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Tuesday, March 25, 2014

City of the SunCity of the Sun by Juliana Maio
My rating: 5 of 5 stars

I received an ARC of City Of The Sun By Juliana Maio from in exchange for an honest review.

On October 6, 1981, Egyptian President Anwar Sadat was assassinated while he attended a parade in Egypt. So unexpected was this attack on Sadat that when the murderers climbed into the stands to kill him, he thought they were part of the show and saluted them. I stood in my kitchen watching the event unfurl on my 10-inch black and white tv screen. It was the raw footage of what was supposed to be a parade, but instead became the massacre of an Egyptian President. Sadat had been in the news frequently with Menachem Begin in their joint effort to bring peace to the Middle East. I had followed the progress they were making along with President Jimmy Carter. What I did not know was what part this region of the world had played in WWII. For some reason history classes did not cover much about North African involvement in that war. This book is part of the missing background to that story, and it involves Sadat's inclusion into the war planning and fight for control of that region because of the Suez Canal. There is a love story that takes place in the novel, but for me the book was valuable for the insight into the background and culture of people who had to live in unbelievably stressful situations. Everyone knows the story of the German Jews; such is not the case for other people who also had a Jewish heritage. In any event, I cried while I watched people in the parade viewing stands try to make sense of a chaotic situation. I believed I was watching the possibility of Peace for the Middle East crumble under the boots of assassins. That turned out to be an accurate assessment as current news headlines show us daily.

This story begins with Maya and her family waiting for their steam ship, the El Aziz, to dock into the port of Alexandria, Egypt. Maya, her father, and her brother had been assured that Jews were safe in Egypt, but there were signs of war everywhere. At the same time as Maya and her family were waiting to enter Alexandria, Mickey Connolly an American journalist is trying to stay in Egypt so he can write news stories to let Americans at home know just what the real situation is with the Germans using every means at their disposal to take over areas of North Africa not already under their control. To help them in this endeavor, they have placed a spy, Heinrich Kesner, in a houseboat under the guise of being a Polish officer trying to dodge an assignment that would have put him on the lines fighting. Kesner has managed to intercept encoded messages going to the Americans and he is using this information to track down his assignment: Maya's brother, Eric Blumenthal, because of work Eric was doing in the relatively unknown area of quantum physics. Both the Americans and the Germans want Blumenthal working for them, and it is a matter of who finds him first and brings him into this area of expertise which includes making the atomic bomb.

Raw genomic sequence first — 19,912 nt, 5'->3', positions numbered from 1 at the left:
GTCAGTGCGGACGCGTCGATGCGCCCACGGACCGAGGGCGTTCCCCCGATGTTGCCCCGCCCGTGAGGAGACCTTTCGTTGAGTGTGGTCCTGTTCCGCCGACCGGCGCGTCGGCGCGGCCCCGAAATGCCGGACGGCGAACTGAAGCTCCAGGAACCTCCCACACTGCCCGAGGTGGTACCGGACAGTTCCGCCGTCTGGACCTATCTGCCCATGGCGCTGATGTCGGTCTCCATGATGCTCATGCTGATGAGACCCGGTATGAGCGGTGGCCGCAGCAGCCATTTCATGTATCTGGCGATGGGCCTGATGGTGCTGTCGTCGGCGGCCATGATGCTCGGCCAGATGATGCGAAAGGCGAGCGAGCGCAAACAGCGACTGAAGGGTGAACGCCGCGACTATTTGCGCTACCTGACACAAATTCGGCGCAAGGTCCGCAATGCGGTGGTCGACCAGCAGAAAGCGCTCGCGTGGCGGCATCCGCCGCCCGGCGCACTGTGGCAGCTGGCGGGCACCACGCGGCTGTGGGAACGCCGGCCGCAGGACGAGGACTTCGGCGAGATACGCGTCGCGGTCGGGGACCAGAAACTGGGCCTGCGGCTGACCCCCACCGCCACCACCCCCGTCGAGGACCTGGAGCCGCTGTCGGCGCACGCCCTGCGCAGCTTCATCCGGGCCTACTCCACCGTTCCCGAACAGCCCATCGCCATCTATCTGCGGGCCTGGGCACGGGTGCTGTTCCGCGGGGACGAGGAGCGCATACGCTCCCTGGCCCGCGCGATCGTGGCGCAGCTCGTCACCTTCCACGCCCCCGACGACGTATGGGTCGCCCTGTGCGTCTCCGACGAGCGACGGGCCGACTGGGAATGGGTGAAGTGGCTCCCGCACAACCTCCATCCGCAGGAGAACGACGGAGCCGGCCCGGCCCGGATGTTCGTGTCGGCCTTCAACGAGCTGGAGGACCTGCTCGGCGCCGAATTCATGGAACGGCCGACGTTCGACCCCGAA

For me, the love story was secondary to the spy plot. How the people working undercover during that time of intense paranoia among different cultures was fascinating to me. I thought Juliana Maio did a very good job of juggling a love story that seemed doomed from the start with the life experiences of people fighting to preserve a nation from extinction. Maio includes cultural references to layer the story even further with details that were interesting and explained some of the behavior of various diverse groups which otherwise might not have made much sense. It was shocking to read how people from the same ethnic background were often forced to betray one another, making choices on who to save and who to sacrifice for the good of a few very subjective choices.

I rated this book 5 Stars for all the different levels of interest Maio brought to her story: in fact, if 10 Stars would have been an option I would have given it an 11. The history of the Jewish people from Biblical times forward has always been interesting to me, and I appreciate an author doing the research and using as much factual information as possible to tell a story with so many facets. I highly recommend this book to people who enjoy historical fiction along with a good spy plot AND a love story to pull it all together.

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